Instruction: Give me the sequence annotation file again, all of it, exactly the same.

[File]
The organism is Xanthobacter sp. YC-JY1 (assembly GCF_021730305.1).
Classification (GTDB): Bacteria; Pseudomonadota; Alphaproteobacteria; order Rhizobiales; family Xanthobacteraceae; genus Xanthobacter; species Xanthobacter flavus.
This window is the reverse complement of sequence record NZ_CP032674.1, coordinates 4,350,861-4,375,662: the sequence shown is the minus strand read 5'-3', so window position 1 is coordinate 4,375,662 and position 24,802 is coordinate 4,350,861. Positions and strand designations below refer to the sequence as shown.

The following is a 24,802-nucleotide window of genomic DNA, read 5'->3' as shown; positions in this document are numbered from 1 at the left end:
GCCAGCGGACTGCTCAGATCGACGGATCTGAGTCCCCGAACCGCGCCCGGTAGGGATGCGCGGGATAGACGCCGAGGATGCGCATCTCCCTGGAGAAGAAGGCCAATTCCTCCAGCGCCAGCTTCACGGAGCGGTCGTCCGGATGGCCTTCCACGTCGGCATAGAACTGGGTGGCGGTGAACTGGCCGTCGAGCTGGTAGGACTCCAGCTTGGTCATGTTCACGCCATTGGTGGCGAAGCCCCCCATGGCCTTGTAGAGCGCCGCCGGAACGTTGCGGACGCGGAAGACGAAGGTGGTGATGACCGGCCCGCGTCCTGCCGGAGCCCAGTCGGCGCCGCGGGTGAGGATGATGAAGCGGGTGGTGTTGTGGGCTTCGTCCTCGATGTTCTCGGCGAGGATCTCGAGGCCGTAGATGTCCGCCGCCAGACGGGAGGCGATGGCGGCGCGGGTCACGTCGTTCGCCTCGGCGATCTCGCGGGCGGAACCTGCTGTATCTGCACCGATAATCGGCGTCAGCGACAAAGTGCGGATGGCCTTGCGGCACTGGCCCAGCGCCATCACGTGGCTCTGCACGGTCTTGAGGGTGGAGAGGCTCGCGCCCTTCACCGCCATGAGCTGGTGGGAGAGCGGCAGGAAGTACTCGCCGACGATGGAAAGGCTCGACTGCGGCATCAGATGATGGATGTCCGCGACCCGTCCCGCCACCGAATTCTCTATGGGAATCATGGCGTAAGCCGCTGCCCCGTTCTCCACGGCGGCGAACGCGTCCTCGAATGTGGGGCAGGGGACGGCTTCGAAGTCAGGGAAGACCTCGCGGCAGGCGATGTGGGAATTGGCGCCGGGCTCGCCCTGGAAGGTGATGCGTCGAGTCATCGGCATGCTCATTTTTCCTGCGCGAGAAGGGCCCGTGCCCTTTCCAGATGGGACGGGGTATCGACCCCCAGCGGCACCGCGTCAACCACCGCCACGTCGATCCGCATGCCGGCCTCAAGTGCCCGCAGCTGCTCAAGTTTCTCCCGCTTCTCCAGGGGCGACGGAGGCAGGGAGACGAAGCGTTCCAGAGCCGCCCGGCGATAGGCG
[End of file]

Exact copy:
The organism is Xanthobacter sp. YC-JY1 (assembly GCF_021730305.1).
Classification (GTDB): Bacteria; Pseudomonadota; Alphaproteobacteria; order Rhizobiales; family Xanthobacteraceae; genus Xanthobacter; species Xanthobacter flavus.
This window is the reverse complement of sequence record NZ_CP032674.1, coordinates 4,350,861-4,375,662: the sequence shown is the minus strand read 5'-3', so window position 1 is coordinate 4,375,662 and position 24,802 is coordinate 4,350,861. Positions and strand designations below refer to the sequence as shown.

The following is a 24,802-nucleotide window of genomic DNA, read 5'->3' as shown; positions in this document are numbered from 1 at the left end:
GCCAGCGGACTGCTCAGATCGACGGATCTGAGTCCCCGAACCGCGCCCGGTAGGGATGCGCGGGATAGACGCCGAGGATGCGCATCTCCCTGGAGAAGAAGGCCAATTCCTCCAGCGCCAGCTTCACGGAGCGGTCGTCCGGATGGCCTTCCACGTCGGCATAGAACTGGGTGGCGGTGAACTGGCCGTCGAGCTGGTAGGACTCCAGCTTGGTCATGTTCACGCCATTGGTGGCGAAGCCCCCCATGGCCTTGTAGAGCGCCGCCGGAACGTTGCGGACGCGGAAGACGAAGGTGGTGATGACCGGCCCGCGTCCTGCCGGAGCCCAGTCGGCGCCGCGGGTGAGGATGATGAAGCGGGTGGTGTTGTGGGCTTCGTCCTCGATGTTCTCGGCGAGGATCTCGAGGCCGTAGATGTCCGCCGCCAGACGGGAGGCGATGGCGGCGCGGGTCACGTCGTTCGCCTCGGCGATCTCGCGGGCGGAACCTGCTGTATCTGCACCGATAATCGGCGTCAGCGACAAAGTGCGGATGGCCTTGCGGCACTGGCCCAGCGCCATCACGTGGCTCTGCACGGTCTTGAGGGTGGAGAGGCTCGCGCCCTTCACCGCCATGAGCTGGTGGGAGAGCGGCAGGAAGTACTCGCCGACGATGGAAAGGCTCGACTGCGGCATCAGATGATGGATGTCCGCGACCCGTCCCGCCACCGAATTCTCTATGGGAATCATGGCGTAAGCCGCTGCCCCGTTCTCCACGGCGGCGAACGCGTCCTCGAATGTGGGGCAGGGGACGGCTTCGAAGTCAGGGAAGACCTCGCGGCAGGCGATGTGGGAATTGGCGCCGGGCTCGCCCTGGAAGGTGATGCGTCGAGTCATCGGCATGCTCATTTTTCCTGCGCGAGAAGGGCCCGTGCCCTTTCCAGATGGGACGGGGTATCGACCCCCAGCGGCACCGCGTCAACCACCGCCACGTCGATCCGCATGCCGGCCTCAAGTGCCCGCAGCTGCTCAAGTTTCTCCCGCTTCTCCAGGGGCGACGGAGGCAGGGAGACGAAGCGTTCCAGAGCCGCCCGGCGATAGGCG